30 August 2014

Molecular dynamics method modeling

Heating of nanoparticle

Molecular dynamics (MD) is the group of methods and algorithms, used for modeling of different systems with single particle-resolution. MD is a powerful tool, which helps to estimate the connection between different regularities in micro and macro world.

Melting of crystal plane

Modern computational capacities allow to successfully use MD methods for different tasks of rather fields of science and technology: condensed matter physics, nanotechnology, material science, biophysics, pharmaceuticals, etc.

Liquid drops and gas formation

MD methods became popular especially in study of various structures (e.g. water, amorphous states, organic macromolecules such as proteins). Using MD it is possible to find out the essence of phenomena, when experimentally study is difficult. For example, it concerns investigation of material properties in the nano-confinement condition, fast processes, and processes in the extreme conditions.

2D dipole system at low temperature

Nowadays, MD modeling is a rapid developing field of the computer science. Moreover, computer technology’s achievements result in using of MD modeling for a wide range of different tasks.

Stratification of particles while decreasing of the system temperature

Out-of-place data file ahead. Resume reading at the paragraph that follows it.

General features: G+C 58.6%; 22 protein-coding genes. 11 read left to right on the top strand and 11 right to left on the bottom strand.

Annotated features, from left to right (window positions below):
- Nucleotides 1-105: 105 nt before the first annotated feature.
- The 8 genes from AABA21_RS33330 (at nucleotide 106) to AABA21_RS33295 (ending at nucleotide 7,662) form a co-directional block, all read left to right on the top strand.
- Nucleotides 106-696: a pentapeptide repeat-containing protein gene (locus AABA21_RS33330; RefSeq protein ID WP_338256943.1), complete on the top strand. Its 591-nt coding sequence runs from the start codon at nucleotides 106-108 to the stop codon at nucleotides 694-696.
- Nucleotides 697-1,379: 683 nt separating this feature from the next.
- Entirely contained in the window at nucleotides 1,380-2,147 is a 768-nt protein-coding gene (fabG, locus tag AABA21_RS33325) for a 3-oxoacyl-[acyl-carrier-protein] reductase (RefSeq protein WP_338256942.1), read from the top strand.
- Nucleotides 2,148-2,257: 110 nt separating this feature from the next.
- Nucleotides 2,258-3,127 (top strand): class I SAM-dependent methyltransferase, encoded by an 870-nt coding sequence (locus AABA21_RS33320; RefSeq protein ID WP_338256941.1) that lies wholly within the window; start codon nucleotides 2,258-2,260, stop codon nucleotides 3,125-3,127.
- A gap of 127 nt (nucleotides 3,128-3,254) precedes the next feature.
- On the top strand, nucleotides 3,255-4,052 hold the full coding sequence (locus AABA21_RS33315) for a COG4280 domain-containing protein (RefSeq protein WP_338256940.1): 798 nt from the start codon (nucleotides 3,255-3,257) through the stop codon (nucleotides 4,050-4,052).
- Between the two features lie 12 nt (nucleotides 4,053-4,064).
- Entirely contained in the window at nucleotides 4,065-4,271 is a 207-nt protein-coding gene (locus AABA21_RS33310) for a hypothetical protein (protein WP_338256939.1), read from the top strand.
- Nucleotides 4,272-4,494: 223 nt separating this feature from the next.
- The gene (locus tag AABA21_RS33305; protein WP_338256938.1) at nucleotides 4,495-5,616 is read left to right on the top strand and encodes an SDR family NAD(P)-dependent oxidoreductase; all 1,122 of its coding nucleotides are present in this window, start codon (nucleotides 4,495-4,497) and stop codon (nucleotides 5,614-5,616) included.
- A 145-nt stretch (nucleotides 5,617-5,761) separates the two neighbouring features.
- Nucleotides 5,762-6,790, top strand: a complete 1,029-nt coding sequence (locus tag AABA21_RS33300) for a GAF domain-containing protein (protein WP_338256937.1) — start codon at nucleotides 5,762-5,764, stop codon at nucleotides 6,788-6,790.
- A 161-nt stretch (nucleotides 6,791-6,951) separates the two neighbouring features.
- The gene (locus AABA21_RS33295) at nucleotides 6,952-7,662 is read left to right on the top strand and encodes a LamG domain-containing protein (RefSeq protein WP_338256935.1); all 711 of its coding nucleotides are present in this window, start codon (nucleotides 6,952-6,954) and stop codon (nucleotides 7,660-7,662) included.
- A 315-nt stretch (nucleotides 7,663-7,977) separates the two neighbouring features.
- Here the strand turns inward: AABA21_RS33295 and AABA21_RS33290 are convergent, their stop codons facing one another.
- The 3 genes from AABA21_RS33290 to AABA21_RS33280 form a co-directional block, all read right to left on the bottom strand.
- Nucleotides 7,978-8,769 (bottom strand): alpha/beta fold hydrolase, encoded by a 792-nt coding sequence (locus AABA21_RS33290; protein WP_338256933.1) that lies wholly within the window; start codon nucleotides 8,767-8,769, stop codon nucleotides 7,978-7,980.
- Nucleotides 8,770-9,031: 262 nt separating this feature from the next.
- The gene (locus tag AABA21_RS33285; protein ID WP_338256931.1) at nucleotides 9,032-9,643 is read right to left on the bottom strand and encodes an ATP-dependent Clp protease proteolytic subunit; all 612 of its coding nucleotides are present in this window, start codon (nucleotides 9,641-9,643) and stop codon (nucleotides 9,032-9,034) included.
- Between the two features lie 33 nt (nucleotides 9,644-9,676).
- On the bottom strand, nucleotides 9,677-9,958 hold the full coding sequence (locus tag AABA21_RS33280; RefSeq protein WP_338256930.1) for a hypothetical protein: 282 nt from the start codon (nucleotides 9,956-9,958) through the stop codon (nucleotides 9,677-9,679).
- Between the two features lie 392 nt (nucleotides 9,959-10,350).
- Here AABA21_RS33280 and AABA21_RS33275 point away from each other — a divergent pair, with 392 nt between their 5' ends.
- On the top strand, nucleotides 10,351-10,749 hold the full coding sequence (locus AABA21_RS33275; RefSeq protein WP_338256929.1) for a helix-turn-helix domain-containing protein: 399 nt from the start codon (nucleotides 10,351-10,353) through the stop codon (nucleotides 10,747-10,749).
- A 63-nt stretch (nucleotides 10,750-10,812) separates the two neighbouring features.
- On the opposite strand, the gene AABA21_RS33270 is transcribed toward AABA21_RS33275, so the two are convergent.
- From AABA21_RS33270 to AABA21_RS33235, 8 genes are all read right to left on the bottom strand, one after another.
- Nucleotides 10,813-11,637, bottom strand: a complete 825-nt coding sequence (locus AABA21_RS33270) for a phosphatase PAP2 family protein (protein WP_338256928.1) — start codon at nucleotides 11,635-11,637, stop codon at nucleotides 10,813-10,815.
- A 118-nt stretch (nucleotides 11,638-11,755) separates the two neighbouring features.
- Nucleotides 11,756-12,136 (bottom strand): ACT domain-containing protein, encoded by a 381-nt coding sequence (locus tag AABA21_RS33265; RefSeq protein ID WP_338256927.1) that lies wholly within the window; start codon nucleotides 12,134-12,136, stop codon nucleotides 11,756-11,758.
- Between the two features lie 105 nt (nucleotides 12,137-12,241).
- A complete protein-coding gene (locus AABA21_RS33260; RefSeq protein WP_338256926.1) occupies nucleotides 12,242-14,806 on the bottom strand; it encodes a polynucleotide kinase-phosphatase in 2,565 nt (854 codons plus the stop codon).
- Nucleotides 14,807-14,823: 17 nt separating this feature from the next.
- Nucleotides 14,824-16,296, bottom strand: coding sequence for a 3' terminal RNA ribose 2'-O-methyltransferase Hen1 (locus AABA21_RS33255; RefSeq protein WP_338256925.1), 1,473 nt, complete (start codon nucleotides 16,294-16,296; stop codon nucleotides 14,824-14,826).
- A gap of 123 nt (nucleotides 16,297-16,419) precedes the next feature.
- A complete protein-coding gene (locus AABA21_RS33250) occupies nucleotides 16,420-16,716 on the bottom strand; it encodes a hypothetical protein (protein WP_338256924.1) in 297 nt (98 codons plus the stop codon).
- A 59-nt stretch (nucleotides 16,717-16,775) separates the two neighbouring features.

By the use of MD simulation it is possible to observe changes of particle dynamics in case of phase transitions in the system. In both cases gas phase formation, which is in equilibrium with the liquid, is well noticed. MD methods can be also used for observation of the inverse processes.

Movement of particles

Using MD simulation, it is possible to observe structure changes at the single molecule level in case of nonequilibrium phase transition. Laning is a phenomenon which can be observed in systems where two different types of particles (A and B) are forced to move toward each other, for example, particles of opposite sign which are presented in electric field.

Straightening in strips

In the absence of laning, A particles will be randomly squeeze in their initial direction through moving in the opposite direction stream of particles B. However, under certain conditions, there is a fundamental change in the mechanism of the particles flow: particles of type A will begin to line up in long strips, analogously for the particles B. Eventually the whole system breaks down into a set of long chains of similar particles.


Such chains are moving towards each other almost without resistance from the particles of the other type. Laning possibly occurs in colloids, plasma, and other systems, which are rather important for fundamental and applied fields of science.